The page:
Confidence: Develop Superhero Confidence in Therapy

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What is Confidence?

Confidence is a skill anyone can develop.  Cultivating a more confident air is much more accessible than you may think. Many people use the terms confidence and self esteem interchangeably, but they are quite different.  Self esteem is relative to self worth.  Confidence, is a state of feeling capable and skillful.  Self esteem can take years to build, but confidence can be fostered at any time you decide to intentionally put the skill into practice. 

To learn more, read on and watch a fun clip about confidence from Ted-Ed here:


Behavioral Approaches to Boost Confidence

Stand up for yourself.  Of course, perpetual habits like people pleasing aren’t so easy to change, but try saying “no,” even just once.  Pick a person and situation that doesn’t carry too much weight in your life, and simply say no.  Negotiation is ok too here.  If a friend wants to go out to dinner on Friday night, but you tend to be drained at the end of a work week, offer a Saturday dinner date instead.  

Give yourself credit.  Another potential chance to fake it ’til you make it, is noting your wins.  I often point out to clients how quick they are to acknowledge their failings and never their successes.  Even if it feels hokey, look at your successes in one area of life (i.e. professionally) for a moment or two. Folks will sometimes report this feels tough, because the feelings don’t always connect, but much of this work is about not over identifying with our feelings.  Just because you don’t feel intensely accomplished, doesn’t mean you aren’t!

Tell the truth.  Be authentic in your answers to people in regards to questions like, “what do you do for fun?” Not only does giving a generic answer diminish confidence, I find that it perpetuates people’s feelings of being antisocial.  You likely aren’t as antisocial as you think, you just don’t like small talk and disingenuous relationships.  You are in control.  If you like weird stuff, talk about it- likely you’ll find an interesting dialogue in the least, and at maximum, leave the exchange feeling good about being yourself.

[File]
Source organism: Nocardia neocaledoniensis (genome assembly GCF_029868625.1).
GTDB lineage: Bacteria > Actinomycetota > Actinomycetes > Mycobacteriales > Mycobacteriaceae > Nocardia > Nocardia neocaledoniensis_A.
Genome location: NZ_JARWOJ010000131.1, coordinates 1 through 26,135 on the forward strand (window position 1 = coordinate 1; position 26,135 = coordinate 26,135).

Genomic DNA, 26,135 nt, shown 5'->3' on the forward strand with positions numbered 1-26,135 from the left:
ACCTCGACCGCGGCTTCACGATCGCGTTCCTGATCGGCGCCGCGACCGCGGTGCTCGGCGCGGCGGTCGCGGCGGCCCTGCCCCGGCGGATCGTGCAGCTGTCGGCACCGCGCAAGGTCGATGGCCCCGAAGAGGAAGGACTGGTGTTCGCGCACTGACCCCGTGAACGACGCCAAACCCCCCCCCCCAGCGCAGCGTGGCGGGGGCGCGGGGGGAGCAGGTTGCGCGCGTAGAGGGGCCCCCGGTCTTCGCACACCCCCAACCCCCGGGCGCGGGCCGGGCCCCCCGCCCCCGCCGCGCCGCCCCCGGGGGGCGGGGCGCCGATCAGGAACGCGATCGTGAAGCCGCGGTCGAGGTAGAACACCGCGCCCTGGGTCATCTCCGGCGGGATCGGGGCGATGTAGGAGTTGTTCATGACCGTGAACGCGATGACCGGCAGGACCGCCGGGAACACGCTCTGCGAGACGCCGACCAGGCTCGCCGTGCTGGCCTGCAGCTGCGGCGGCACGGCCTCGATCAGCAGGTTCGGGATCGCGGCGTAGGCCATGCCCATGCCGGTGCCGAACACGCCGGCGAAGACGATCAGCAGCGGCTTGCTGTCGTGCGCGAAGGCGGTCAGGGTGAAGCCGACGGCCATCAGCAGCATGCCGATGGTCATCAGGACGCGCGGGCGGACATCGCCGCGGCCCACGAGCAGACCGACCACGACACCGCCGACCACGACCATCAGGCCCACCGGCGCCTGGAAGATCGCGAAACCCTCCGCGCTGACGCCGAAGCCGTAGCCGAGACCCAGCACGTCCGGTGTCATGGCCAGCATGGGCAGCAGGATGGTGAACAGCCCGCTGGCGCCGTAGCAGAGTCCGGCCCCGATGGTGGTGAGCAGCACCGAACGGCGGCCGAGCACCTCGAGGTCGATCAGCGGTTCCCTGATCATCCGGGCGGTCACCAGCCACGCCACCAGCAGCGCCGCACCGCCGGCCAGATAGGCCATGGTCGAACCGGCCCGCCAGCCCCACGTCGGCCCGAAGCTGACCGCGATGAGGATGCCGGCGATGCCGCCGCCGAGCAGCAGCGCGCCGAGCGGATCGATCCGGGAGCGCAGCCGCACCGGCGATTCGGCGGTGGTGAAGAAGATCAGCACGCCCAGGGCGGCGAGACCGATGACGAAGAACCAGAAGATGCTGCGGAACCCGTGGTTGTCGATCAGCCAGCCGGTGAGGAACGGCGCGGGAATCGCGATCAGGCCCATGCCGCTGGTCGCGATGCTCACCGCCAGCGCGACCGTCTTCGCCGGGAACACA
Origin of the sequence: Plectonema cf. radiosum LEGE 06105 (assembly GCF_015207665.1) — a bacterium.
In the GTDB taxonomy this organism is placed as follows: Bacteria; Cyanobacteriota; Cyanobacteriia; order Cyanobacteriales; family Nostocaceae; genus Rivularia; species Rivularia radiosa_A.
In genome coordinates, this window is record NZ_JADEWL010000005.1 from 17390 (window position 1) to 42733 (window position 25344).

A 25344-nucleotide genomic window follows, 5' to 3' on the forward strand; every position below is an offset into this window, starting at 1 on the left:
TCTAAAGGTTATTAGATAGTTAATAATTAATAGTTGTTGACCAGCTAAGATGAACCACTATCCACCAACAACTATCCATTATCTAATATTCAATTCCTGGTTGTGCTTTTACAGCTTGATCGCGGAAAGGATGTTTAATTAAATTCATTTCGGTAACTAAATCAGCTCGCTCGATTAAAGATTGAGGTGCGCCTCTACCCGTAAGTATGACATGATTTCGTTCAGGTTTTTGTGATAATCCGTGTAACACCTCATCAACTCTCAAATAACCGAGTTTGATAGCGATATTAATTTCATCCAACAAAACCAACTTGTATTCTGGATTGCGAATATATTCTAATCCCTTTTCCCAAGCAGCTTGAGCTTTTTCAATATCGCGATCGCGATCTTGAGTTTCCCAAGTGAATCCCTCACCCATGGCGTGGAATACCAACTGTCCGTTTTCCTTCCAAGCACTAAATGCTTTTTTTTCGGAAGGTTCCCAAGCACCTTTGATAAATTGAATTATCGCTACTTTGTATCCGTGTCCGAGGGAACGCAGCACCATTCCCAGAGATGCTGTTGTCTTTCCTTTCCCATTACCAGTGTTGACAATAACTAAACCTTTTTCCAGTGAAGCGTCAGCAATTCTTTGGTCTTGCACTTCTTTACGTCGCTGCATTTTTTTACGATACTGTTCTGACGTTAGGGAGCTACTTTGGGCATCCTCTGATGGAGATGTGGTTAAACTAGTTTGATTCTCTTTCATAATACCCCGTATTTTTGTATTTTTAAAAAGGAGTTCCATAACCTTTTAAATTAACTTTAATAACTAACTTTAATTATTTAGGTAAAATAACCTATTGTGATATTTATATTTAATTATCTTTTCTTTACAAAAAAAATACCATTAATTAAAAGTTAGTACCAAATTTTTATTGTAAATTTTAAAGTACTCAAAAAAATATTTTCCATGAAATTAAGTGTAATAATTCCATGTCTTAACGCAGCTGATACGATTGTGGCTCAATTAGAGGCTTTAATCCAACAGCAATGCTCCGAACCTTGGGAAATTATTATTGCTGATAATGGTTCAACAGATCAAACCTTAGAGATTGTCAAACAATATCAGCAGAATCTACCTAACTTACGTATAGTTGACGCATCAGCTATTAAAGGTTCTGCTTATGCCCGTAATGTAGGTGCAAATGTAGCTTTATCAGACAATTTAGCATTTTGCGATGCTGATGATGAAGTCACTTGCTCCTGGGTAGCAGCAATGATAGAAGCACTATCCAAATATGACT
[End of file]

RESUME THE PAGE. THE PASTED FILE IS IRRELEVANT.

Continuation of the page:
Therapeutic Approaches to Boost Confidence

Challenge crippling trauma.  A lot of confidence problems stem from trauma.  More often than not, little t trauma can perpetuate a negative feedback loop about ourselves.  For example, if an ex boyfriend told you that you looked pudgy over 20 years ago, in spite of being in amazing shape, you may get incredibly overwhelmed when clothes shopping.  For most, this connection isn’t clear and unweaving these internalized narratives in therapy is helpful.  Then, we can reclaim our confidence by announcing “that’s not my shit.” 

Identify core beliefs and rules for living.  Here, we can use CBT strategies to ask ourselves what evidence we have for thinking about ourselves in a negative light. When lacking confidence in doing something new, such as presenting a new concept to our class, we can ask ourselves questions like “what if this turns out better than I ever thought?”  Therapy can help us sort out the ABC‘s (activating event, beliefs and thoughts, and consequence of CBT to get in a well versed habit).

Hear your inner monologue repeated back to you.  Conversations in therapy sometimes look like: client: “I’m a loser for not finishing college,” therapist: “what do you think about all the other people you know who’ve not completed college?  Are they losers too?” People tend to get so stuck in their negative stories about themselves that they don’t even realize it.  An attentive therapist will help point this out as it comes up. There’s often something powerful in even just listening to yourself trying to rationalize your bullshit limitations. 

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